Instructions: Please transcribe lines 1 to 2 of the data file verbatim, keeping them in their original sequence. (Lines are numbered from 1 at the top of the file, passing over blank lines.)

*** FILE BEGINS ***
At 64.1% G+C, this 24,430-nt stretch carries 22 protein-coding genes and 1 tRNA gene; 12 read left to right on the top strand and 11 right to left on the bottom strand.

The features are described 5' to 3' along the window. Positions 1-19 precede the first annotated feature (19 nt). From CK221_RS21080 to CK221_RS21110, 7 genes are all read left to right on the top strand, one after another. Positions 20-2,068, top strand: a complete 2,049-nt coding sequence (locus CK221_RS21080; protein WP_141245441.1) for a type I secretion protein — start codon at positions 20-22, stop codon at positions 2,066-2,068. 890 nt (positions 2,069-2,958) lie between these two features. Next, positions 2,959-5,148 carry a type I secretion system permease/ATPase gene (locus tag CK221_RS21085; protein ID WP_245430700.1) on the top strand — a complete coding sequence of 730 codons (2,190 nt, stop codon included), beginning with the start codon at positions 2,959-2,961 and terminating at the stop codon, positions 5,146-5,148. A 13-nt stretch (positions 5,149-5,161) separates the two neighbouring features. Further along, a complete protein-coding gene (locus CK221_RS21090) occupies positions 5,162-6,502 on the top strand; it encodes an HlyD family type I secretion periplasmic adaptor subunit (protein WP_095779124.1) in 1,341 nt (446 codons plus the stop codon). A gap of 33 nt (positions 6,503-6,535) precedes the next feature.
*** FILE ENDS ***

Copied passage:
At 64.1% G+C, this 24,430-nt stretch carries 22 protein-coding genes and 1 tRNA gene; 12 read left to right on the top strand and 11 right to left on the bottom strand.

The features are described 5' to 3' along the window. Positions 1-19 precede the first annotated feature (19 nt). From CK221_RS21080 to CK221_RS21110, 7 genes are all read left to right on the top strand, one after another. Positions 20-2,068, top strand: a complete 2,049-nt coding sequence (locus CK221_RS21080; protein WP_141245441.1) for a type I secretion protein — start codon at positions 20-22, stop codon at positions 2,066-2,068. 890 nt (positions 2,069-2,958) lie between these two features. Next, positions 2,959-5,148 carry a type I secretion system permease/ATPase gene (locus tag CK221_RS21085; protein ID WP_245430700.1) on the top strand — a complete coding sequence of 730 codons (2,190 nt, stop codon included), beginning with the start codon at positions 2,959-2,961 and terminating at the stop codon, positions 5,146-5,148. A 13-nt stretch (positions 5,149-5,161) separates the two neighbouring features. Further along, a complete protein-coding gene (locus CK221_RS21090) occupies positions 5,162-6,502 on the top strand; it encodes an HlyD family type I secretion periplasmic adaptor subunit (protein WP_095779124.1) in 1,341 nt (446 codons plus the stop codon). A gap of 33 nt (positions 6,503-6,535) precedes the next feature.